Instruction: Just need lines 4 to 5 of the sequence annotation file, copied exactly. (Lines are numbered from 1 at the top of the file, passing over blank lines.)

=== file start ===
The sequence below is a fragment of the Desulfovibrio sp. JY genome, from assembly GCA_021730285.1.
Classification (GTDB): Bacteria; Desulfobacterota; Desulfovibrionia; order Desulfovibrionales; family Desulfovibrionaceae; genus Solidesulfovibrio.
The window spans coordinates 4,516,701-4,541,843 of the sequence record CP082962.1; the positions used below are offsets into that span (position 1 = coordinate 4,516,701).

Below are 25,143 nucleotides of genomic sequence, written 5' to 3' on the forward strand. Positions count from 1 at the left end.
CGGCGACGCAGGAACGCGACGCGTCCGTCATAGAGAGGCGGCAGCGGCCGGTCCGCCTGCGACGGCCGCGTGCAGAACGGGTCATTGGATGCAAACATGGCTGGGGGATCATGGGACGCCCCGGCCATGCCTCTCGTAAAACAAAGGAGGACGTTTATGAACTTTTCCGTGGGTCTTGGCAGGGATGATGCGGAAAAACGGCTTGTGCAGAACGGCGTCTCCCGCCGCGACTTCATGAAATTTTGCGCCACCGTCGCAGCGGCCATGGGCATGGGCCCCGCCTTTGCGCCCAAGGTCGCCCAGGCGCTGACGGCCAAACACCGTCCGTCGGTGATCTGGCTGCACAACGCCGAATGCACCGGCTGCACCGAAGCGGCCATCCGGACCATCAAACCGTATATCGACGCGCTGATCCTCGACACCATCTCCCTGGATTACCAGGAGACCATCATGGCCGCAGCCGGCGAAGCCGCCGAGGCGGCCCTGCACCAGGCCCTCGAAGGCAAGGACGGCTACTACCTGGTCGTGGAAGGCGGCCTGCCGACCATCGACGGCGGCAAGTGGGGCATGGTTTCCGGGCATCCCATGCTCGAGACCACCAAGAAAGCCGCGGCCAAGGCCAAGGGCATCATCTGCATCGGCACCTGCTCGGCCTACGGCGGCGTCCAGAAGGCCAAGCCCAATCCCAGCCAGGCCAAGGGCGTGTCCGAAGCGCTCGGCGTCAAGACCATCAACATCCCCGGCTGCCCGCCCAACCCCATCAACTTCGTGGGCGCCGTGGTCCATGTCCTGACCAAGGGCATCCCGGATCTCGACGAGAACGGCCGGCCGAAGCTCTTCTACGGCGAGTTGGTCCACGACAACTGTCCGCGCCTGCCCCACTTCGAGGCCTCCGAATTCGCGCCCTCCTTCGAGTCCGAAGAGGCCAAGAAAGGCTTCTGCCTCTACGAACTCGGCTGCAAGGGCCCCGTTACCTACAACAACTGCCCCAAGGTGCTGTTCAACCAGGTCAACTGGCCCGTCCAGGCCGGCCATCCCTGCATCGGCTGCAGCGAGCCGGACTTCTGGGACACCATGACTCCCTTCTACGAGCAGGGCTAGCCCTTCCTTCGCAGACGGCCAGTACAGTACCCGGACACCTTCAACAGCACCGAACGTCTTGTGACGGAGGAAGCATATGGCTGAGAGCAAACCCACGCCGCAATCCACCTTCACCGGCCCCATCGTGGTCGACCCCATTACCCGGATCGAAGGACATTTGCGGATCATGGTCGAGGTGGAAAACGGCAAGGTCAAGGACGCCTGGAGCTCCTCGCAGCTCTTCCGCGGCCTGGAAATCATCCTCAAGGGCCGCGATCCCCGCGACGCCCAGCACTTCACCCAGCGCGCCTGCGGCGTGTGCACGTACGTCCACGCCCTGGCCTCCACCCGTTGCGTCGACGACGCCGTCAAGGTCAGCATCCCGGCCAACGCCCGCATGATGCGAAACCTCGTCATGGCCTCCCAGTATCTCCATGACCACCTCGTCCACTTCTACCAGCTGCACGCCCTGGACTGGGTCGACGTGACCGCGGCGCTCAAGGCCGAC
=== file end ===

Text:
Below are 25,143 nucleotides of genomic sequence, written 5' to 3' on the forward strand. Positions count from 1 at the left end.
CGGCGACGCAGGAACGCGACGCGTCCGTCATAGAGAGGCGGCAGCGGCCGGTCCGCCTGCGACGGCCGCGTGCAGAACGGGTCATTGGATGCAAACATGGCTGGGGGATCATGGGACGCCCCGGCCATGCCTCTCGTAAAACAAAGGAGGACGTTTATGAACTTTTCCGTGGGTCTTGGCAGGGATGATGCGGAAAAACGGCTTGTGCAGAACGGCGTCTCCCGCCGCGACTTCATGAAATTTTGCGCCACCGTCGCAGCGGCCATGGGCATGGGCCCCGCCTTTGCGCCCAAGGTCGCCCAGGCGCTGACGGCCAAACACCGTCCGTCGGTGATCTGGCTGCACAACGCCGAATGCACCGGCTGCACCGAAGCGGCCATCCGGACCATCAAACCGTATATCGACGCGCTGATCCTCGACACCATCTCCCTGGATTACCAGGAGACCATCATGGCCGCAGCCGGCGAAGCCGCCGAGGCGGCCCTGCACCAGGCCCTCGAAGGCAAGGACGGCTACTACCTGGTCGTGGAAGGCGGCCTGCCGACCATCGACGGCGGCAAGTGGGGCATGGTTTCCGGGCATCCCATGCTCGAGACCACCAAGAAAGCCGCGGCCAAGGCCAAGGGCATCATCTGCATCGGCACCTGCTCGGCCTACGGCGGCGTCCAGAAGGCCAAGCCCAATCCCAGCCAGGCCAAGGGCGTGTCCGAAGCGCTCGGCGTCAAGACCATCAACATCCCCGGCTGCCCGCCCAACCCCATCAACTTCGTGGGCGCCGTGGTCCATGTCCTGACCAAGGGCATCCCGGATCTCGACGAGAACGGCCGGCCGAAGCTCTTCTACGGCGAGTTGGTCCACGACAACTGTCCGCGCCTGCCCCACTTCGAGGCCTCCGAATTCGCGCCCTCCTTCGAGTCCGAAGAGGCCAAGAAAGGCTTCTGCCTCTACGAACTCGGCTGCAAGGGCCCCGTTACCTACAACAACTGCCCCAAGGTGCTGTTCAACCAGGTCAACTGGCCCGTCCAGGCCGGCCATCCCTGCATCGGCTGCAGCGAGCCGGACTTCTGGGACACCATGACTCCCTTCTACGAGCAGGGCTAGCCCTTCCTTCGCAGACGGCCAGTACAGTACCCGGACACCTTCAACAGCACCGAACGTCTTGTGACGGAGGAAGCATATGGCTGAGAGCAAACCCACGCCGCAATCCACCTTCACCGGCCCCATCGTGGTCGACCCCATTACCCGGATCGAAGGACATTTGCGGATCATGGTCGAGGTGGAAAACGGCAAGGTCAAGGACGCCTGGAGCTCCTCGCAGCTCTTCCGCGGCCTGGAAATCATCCTCAAGGGCCGCGATCCCCGCGACGCCCAGCACTTCACCCAGCGCGCCTGCGGCGTGTGCACGTACGTCCACGCCCTGGCCTCCACCCGTTGCGTCGACGACGCCGTCAAGGTCAGCATCCCGGCCAACGCCCGCATGATGCGAAACCTCGTCATGGCCTCCCAGTATCTCCATGACCACCTCGTCCACTTCTACCAGCTGCACGCCCTGGACTGGGTCGACGTGACCGCGGCGCTCAAGGCCGAC